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REAL-LIFE HUSBAND AND WIFE STAR IN STYLISH ROMANTIC MYSTERY SERIES

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Tim Reid is back with his wife, Daphne Maxwell Reid, in a new CBS television show that for the first time he can say is really his own.

He and his wife not only star in the stylish romantic mystery, "Snoops," but he helped create it. As co-executive producer, he also controls every aspect of the show.One thing he wanted was a racially mixed crew.

"Rarely in this town do people have an opportunity to work in an integrated environment," Reid says. "When I did `Frank's Place,' 45 percent of the people behind the camera were black. This will probably be more than that.

"We have blacks at every level. We have black writers and black directors and I especially made it a point to find a black woman writer with experience. People keep telling me you can't find experienced blacks. I found them. My job is to find qualified people in areas of production closed to women and minorities."

Reid says it's necessary to find enthusiastic people to make a show a success.

"In the pilot I remember there was no way we could get one shot," he says. "But I saw people pull together and go the extra mile. In television, you have to give 150 percent to get a show on the air and keep it on the air. It has to have a special spark."

In "Snoops," Reid and his wife play Chance and Micki Dennis, an offbeat professional couple in Washington that always seems to stumble upon a murder. He's a criminology professor at Georgetown University. She's chief of protocol at the State Department.

The sophisticated, crime-solving couple and their clever repartee are in the mold of "The Thin Man," "Mr. and Mrs. North," "McMillan and Wife" and "Hart to Hart."

Reid, when he is asked about the comparison to "The Thin Man," says, "I hope so."

His wife and co-star adds, "We talked about that concept. We loved Nick and Nora Charles and the fact that these things happened within their lives. They didn't go out looking for things. We loved their repartee. It will be stylish. I think it's in tune with the times. Families and romance are back."

Daphne Reid, a former fashion model who was the first black woman on the cover of Glamour magazine, will be attired in the latest fashions for her job and for the many diplomatic parties they will attend. Reid's character is described as an "eccentric conservative" who will wear vests.

"Snoops" will be the first time a black woman has starred in a one-hour drama since Teresa Graves was in ABC's "Get Christie Love" in 1974-75. If the series goes past 22 episodes, it will be the first time a drama with a predominantly black cast has been renewed.

Reid was on several television shows in the 1970s, including the short-lived "Richard Pryor Show," but it was his role as disc jockey Venus Flytrap on "WKRP in Cincinnati" that made him famous. After that, he was detective Downtown Brown on "Simon & Simon," then in "Frank's Place."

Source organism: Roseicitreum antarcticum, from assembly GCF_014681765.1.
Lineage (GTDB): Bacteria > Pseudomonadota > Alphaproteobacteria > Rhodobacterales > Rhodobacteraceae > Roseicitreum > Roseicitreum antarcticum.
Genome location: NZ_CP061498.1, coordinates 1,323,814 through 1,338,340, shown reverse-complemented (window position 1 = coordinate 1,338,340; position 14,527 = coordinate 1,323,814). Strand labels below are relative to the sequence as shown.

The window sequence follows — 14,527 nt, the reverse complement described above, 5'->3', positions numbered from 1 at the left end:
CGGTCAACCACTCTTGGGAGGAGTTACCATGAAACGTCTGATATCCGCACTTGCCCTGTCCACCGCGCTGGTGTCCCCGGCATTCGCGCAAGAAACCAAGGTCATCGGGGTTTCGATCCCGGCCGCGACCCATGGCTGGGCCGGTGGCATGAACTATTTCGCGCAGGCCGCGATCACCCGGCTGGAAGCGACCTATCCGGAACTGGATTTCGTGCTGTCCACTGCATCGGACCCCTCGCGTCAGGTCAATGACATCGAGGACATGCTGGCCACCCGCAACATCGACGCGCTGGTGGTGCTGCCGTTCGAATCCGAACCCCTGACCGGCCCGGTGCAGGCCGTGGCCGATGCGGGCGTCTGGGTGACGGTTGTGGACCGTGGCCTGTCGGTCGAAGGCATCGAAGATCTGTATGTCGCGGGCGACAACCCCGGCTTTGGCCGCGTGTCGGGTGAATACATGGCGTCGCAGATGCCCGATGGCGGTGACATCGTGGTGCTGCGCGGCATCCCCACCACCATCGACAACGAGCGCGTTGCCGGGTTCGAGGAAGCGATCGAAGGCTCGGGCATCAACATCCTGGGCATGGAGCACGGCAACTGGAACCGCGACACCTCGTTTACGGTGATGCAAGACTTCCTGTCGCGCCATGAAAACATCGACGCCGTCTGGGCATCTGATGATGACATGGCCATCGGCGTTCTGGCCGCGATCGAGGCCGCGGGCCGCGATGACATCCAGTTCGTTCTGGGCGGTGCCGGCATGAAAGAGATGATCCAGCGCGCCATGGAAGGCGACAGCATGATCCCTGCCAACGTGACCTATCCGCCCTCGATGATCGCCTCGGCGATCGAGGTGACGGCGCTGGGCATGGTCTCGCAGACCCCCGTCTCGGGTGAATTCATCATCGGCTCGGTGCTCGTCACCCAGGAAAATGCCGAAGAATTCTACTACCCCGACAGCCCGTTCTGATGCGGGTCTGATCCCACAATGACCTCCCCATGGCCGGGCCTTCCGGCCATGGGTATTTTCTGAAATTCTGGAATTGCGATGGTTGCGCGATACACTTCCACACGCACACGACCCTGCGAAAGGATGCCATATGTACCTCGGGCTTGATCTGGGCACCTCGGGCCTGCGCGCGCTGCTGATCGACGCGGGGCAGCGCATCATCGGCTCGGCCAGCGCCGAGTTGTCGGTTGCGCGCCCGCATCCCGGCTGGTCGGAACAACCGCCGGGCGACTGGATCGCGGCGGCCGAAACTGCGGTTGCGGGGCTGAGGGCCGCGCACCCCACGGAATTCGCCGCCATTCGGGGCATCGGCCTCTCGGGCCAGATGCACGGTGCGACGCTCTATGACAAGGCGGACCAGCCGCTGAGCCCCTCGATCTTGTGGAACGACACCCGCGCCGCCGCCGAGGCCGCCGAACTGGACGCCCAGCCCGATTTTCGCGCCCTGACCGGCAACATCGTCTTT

"Frank's Place" was one of the best shows of the 1987-88 season, but it was moved frequently on the schedule by CBS and never caught on with the audience. In that show, Reid was a New England college professor who inherited his father's Creole restaurant in New Orleans. The show was called a "dramady," a mixture of drama and comedy.

"Hugh Wilson, who created `Frank's Place,' is doing a more commercial show this season with `The Famous Teddy Z,"' Reid says. "I'm doing a more commercial show with `Snoops.' It'll have more mass appeal and the stories will be lighthearted. You have to entertain. I think `Frank's Place' forgot that."

Daphne Reid says, "We want to portray a black family because we are one. We want people to see a black family and have something for the community to root for. What the world knows of black families is what they see on television. We want them to see all aspects."

Reid will also be seen this fall in John Frankenheimer's "The Fourth War," which also stars Roy Scheider, Harry Dean Stanton and Jergen Prochnow. He had previously worked with director Frankenheimer in "Dead Bang," starring Don Johnson.

Reid says he will have a segment on each show featuring a Washington street kid. "I want him to do something positive," he says. "We had some difficulty finding one for the pilot because every kid we auditioned was middle class."

Despite the resemblance to "The Thin Man," Reid says there will be no dog. "We won't drink as much, either," he says. "I will also do anything I can to avoid a drug story. If we do anything at all it will be about rehabilitation."

Reid created the show with writer Sam Egan.

"We were looking for an occupation for Daphne's character, something stylish and glamorous," he says. "We went on vacation to the Bahamas and ran into two sisters, Dickie and Fuzzy. Dickie worked for the State Department and that's how we came to make her head of protocol. Then when we filmed the pilot we picked a house in Georgetown and it turned out to be only a few doors from Dickie's house."